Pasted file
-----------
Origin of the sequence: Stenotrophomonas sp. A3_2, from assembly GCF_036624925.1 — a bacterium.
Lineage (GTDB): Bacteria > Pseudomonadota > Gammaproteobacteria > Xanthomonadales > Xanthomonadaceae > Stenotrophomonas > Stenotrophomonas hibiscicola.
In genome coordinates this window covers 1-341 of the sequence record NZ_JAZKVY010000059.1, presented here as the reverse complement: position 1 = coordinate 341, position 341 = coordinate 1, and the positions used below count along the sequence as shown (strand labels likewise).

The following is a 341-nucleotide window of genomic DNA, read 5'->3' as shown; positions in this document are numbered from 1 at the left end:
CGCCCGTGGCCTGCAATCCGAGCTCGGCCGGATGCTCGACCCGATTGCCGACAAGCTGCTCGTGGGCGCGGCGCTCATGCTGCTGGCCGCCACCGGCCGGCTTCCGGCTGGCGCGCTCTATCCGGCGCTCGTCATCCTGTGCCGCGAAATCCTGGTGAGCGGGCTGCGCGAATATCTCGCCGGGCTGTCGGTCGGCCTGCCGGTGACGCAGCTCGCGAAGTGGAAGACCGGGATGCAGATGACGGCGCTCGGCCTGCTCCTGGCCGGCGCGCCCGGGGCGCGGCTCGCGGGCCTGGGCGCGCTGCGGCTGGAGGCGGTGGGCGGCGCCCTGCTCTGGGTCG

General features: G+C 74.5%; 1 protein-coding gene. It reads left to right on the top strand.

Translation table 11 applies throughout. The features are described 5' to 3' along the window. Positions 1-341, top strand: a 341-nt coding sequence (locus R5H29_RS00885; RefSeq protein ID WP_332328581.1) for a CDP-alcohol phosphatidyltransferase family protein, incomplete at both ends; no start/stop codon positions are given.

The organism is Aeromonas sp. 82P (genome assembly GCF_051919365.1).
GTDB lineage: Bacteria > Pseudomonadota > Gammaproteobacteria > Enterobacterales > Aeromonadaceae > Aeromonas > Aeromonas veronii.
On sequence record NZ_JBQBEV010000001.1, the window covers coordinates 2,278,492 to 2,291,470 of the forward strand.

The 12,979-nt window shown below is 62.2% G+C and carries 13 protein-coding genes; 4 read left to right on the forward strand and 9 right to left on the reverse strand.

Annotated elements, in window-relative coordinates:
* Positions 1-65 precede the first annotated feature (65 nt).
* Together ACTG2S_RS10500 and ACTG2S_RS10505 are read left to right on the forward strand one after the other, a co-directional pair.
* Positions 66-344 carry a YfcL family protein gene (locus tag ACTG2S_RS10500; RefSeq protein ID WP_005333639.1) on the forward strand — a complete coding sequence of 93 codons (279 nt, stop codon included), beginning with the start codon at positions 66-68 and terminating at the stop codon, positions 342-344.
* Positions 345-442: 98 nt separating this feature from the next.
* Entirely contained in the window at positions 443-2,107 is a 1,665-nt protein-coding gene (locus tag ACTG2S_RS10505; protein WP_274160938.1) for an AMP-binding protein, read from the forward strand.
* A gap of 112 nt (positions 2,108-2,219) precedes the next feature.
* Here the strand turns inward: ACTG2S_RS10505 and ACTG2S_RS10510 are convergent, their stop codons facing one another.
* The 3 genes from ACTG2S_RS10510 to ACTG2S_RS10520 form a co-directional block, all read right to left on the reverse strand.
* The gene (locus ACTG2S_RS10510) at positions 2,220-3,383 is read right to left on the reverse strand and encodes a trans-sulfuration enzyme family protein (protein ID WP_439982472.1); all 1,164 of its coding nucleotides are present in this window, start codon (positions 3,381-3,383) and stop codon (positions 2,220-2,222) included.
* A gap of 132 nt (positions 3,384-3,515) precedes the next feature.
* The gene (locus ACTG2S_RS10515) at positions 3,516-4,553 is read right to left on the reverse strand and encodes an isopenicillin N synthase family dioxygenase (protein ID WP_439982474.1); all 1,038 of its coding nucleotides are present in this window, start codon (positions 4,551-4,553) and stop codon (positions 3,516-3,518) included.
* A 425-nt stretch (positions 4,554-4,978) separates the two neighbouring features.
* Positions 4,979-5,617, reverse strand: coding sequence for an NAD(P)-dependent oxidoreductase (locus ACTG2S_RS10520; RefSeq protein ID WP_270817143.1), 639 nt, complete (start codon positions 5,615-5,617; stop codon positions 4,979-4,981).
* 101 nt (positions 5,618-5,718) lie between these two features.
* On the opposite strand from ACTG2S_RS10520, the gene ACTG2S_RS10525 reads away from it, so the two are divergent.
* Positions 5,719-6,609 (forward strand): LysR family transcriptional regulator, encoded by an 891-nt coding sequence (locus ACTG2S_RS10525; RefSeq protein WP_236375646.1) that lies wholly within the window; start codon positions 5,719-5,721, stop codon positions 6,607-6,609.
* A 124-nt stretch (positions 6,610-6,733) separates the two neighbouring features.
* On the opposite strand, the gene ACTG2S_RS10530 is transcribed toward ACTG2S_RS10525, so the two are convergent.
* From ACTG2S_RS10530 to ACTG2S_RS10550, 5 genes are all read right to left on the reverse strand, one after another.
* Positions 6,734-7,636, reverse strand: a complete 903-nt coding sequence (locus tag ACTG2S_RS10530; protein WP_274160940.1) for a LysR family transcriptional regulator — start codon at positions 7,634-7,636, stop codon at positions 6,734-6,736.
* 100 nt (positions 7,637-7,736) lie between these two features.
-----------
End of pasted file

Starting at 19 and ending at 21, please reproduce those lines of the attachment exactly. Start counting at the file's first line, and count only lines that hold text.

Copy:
* Here the strand turns inward: ACTG2S_RS10505 and ACTG2S_RS10510 are convergent, their stop codons facing one another.
* The 3 genes from ACTG2S_RS10510 to ACTG2S_RS10520 form a co-directional block, all read right to left on the reverse strand.
* The gene (locus ACTG2S_RS10510) at positions 2,220-3,383 is read right to left on the reverse strand and encodes a trans-sulfuration enzyme family protein (protein ID WP_439982472.1); all 1,164 of its coding nucleotides are present in this window, start codon (positions 3,381-3,383) and stop codon (positions 2,220-2,222) included.